Pentagon Map Hides ISIS Gains
The Pentagon has been pushing these fictions for weeks. They’ve said that ISIS had lost 25% of its territory. Days later they were besieging Ramadi, a key city just 70 miles from Baghdad. It looks as if the Pentagon under Obama is more interested in making his airstrikes look good than in telling the truth.
Exclusive: Pentagon Map Hides ISIS GainsThe U.S. military presented evidence that it was beating back the so-called Islamic State but it doesn’t even count coalition setbacks.
The Defense Department released a map last week showing territory where it is has pushed ISIS back, claiming that the terrorist group is “no longer able to operate freely in roughly 25 to 30 percent of populated areas of Iraqi territory where it once could.” This was touted as evidence of success by numerous news outlets.
Pushing ISIS back is clearly a good step. But the information from the Pentagon is, at best, misleading and incomplete, experts in the region and people on the ground tell The Daily Beast. They said the map misinforms the public about how effective the U.S.-led effort to beat back ISIS has actually been. The map released by the Pentagon excludes inconvenient facts in some parts, and obscures them in others.
The Pentagon’s map assessing the so-called Islamic State’s strength has only two categories: territory held by ISIS currently, and territory lost by ISIS since coalition airstrikes began in August 2014. The category that would illustrate American setbacks—where ISIS has actually gained territory since the coalition effort began—is not included.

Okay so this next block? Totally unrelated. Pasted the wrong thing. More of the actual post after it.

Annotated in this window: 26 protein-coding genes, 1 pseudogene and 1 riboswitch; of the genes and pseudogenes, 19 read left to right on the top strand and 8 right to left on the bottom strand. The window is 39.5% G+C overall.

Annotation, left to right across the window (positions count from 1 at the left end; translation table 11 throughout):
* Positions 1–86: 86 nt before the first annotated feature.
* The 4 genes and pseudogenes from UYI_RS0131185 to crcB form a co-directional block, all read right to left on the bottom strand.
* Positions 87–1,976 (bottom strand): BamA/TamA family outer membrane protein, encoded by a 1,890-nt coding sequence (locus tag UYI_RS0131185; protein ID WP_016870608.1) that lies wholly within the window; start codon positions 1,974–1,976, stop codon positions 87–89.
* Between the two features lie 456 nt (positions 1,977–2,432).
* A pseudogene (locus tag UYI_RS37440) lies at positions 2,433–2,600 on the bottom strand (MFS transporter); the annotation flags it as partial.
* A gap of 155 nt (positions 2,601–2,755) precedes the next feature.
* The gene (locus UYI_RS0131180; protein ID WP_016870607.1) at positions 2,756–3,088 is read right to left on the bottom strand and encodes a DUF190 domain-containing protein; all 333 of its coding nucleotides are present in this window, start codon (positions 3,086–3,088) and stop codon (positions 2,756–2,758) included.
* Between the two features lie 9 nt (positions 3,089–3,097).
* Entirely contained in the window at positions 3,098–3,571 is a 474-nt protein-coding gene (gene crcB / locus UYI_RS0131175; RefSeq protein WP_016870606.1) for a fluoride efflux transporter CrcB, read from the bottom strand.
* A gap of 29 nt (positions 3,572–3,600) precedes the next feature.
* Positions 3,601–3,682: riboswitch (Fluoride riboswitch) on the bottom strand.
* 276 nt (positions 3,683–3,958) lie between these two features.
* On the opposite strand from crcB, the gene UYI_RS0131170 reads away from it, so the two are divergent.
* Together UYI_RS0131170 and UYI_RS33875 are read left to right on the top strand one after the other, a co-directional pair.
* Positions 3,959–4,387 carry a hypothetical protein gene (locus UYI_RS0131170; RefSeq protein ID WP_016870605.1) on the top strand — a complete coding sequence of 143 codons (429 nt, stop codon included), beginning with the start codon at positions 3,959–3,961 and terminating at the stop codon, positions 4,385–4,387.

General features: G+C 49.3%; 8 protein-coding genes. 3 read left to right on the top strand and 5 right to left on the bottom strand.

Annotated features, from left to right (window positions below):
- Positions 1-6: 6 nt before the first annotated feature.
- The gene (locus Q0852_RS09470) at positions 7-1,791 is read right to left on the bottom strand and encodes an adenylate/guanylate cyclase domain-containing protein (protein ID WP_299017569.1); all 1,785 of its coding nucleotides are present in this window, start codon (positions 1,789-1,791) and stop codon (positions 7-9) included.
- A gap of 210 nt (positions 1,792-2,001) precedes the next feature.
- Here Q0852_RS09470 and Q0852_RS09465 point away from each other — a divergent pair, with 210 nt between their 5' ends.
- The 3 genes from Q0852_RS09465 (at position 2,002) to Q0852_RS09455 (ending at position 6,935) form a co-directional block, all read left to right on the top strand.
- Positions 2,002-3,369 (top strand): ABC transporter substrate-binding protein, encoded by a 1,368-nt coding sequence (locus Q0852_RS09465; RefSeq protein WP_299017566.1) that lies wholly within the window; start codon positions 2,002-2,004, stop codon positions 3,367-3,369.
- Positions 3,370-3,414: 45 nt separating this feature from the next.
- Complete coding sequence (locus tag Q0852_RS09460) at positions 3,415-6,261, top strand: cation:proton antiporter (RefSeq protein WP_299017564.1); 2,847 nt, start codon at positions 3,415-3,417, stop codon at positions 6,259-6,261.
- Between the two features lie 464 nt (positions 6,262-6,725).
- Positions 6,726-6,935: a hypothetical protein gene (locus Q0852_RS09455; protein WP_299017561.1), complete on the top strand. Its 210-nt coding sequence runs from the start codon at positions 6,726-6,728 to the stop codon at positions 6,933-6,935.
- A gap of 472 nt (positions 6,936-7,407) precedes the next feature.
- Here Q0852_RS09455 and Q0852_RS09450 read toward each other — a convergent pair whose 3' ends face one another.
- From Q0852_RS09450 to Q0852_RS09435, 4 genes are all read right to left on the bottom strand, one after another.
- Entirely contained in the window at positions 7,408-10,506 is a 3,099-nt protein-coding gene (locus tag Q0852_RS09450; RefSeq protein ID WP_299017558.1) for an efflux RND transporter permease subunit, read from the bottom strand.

“Taken in isolation, the map definitely gives an impression that anti-ISIS efforts have succeeded in pushing the group back along a northern and north-eastern peripheries, but it fails in one huge respect—it fails to specifically identify territory gained by ISIS during the same period,” said Charles Lister, a visiting fellow at the Brookings Doha Center.
The map also shows areas where ISIS is “dominant,” as opposed to the terrorist group’s operational reach—the areas where it can inflict violence.The document “was not meant to be a detailed tactical map—it is simply a graphic used to explain the overall situation,” the Pentagon spokesman said.
“A far more important facet of assessing our success or failure is measuring ISIS’s capacity to continue offensive operations and to reach beyond its lines of actual control. In that respect, I’d say ISIS has been very minimally challenged since August 2014 and its only this kind of measurement that will persuade local actors on the ground that ISIS is losing,” Lister told The Daily Beast.